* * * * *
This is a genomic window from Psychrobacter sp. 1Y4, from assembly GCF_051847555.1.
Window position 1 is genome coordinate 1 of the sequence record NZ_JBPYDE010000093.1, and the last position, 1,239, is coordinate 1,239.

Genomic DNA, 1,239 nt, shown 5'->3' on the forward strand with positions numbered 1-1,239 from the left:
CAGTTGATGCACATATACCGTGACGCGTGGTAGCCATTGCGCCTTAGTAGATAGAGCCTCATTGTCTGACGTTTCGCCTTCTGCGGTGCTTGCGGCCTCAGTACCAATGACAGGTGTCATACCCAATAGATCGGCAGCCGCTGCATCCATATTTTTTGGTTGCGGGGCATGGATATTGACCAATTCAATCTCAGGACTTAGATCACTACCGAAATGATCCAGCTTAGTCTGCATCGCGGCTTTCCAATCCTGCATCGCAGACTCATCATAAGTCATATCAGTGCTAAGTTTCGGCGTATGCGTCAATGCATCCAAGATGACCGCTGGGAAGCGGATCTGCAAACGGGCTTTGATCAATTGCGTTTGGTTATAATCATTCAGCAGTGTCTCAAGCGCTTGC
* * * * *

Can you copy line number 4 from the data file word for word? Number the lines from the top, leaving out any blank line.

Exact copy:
CAGTTGATGCACATATACCGTGACGCGTGGTAGCCATTGCGCCTTAGTAGATAGAGCCTCATTGTCTGACGTTTCGCCTTCTGCGGTGCTTGCGGCCTCAGTACCAATGACAGGTGTCATACCCAATAGATCGGCAGCCGCTGCATCCATATTTTTTGGTTGCGGGGCATGGATATTGACCAATTCAATCTCAGGACTTAGATCACTACCGAAATGATCCAGCTTAGTCTGCATCGCGGCTTTCCAATCCTGCATCGCAGACTCATCATAAGTCATATCAGTGCTAAGTTTCGGCGTATGCGTCAATGCATCCAAGATGACCGCTGGGAAGCGGATCTGCAAACGGGCTTTGATCAATTGCGTTTGGTTATAATCATTCAGCAGTGTCTCAAGCGCTTGC